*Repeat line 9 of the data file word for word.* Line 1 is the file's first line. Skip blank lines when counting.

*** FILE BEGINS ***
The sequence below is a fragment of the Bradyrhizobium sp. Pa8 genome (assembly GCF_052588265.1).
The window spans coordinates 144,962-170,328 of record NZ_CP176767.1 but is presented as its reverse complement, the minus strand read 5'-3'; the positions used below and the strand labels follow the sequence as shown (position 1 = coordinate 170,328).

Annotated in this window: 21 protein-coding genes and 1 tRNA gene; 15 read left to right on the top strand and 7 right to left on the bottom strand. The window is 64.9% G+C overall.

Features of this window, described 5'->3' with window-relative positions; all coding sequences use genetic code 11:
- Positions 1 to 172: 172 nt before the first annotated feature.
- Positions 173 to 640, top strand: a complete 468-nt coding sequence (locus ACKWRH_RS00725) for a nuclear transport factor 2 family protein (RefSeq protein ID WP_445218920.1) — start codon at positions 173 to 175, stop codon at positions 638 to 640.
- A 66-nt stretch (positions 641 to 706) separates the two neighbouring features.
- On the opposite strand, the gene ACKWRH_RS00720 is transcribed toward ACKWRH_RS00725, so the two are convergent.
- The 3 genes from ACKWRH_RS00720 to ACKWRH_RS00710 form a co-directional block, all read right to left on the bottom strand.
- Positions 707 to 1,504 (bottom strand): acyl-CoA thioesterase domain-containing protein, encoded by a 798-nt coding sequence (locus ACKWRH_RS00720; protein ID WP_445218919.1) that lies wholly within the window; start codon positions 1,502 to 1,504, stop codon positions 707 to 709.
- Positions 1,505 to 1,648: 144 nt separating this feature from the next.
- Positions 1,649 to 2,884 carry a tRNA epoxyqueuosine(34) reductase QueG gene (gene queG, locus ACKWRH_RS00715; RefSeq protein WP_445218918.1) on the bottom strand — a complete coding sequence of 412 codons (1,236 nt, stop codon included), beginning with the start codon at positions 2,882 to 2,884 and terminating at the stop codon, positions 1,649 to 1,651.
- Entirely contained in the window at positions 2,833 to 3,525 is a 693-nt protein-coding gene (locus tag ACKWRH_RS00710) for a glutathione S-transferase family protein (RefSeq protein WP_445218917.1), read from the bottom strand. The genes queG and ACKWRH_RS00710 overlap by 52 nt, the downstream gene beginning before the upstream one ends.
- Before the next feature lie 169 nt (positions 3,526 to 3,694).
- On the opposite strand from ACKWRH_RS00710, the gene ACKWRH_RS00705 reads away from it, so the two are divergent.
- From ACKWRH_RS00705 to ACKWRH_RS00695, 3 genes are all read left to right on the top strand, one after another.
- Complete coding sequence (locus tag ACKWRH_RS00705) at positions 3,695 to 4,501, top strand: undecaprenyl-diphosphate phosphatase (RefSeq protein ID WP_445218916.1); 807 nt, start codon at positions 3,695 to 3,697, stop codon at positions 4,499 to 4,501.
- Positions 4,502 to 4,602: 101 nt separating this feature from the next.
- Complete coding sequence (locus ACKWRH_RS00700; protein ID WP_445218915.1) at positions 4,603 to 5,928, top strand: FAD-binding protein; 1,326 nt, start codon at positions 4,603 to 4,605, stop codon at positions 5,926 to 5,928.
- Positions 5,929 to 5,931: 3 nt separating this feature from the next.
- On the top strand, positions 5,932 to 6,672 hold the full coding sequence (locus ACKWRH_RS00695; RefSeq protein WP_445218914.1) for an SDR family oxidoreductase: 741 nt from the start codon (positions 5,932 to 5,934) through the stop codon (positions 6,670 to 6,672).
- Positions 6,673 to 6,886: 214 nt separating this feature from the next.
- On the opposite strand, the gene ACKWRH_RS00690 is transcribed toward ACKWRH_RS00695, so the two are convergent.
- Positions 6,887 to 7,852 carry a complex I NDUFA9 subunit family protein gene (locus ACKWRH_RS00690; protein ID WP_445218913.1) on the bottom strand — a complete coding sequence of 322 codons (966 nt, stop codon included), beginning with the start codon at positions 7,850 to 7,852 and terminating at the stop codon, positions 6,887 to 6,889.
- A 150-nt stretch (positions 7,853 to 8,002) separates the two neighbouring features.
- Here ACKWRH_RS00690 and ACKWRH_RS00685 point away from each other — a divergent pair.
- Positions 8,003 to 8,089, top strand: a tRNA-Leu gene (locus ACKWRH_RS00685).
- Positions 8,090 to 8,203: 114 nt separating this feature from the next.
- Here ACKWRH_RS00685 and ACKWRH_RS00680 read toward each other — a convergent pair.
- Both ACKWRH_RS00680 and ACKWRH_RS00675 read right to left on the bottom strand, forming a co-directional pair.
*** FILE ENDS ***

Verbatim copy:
- The 3 genes from ACKWRH_RS00720 to ACKWRH_RS00710 form a co-directional block, all read right to left on the bottom strand.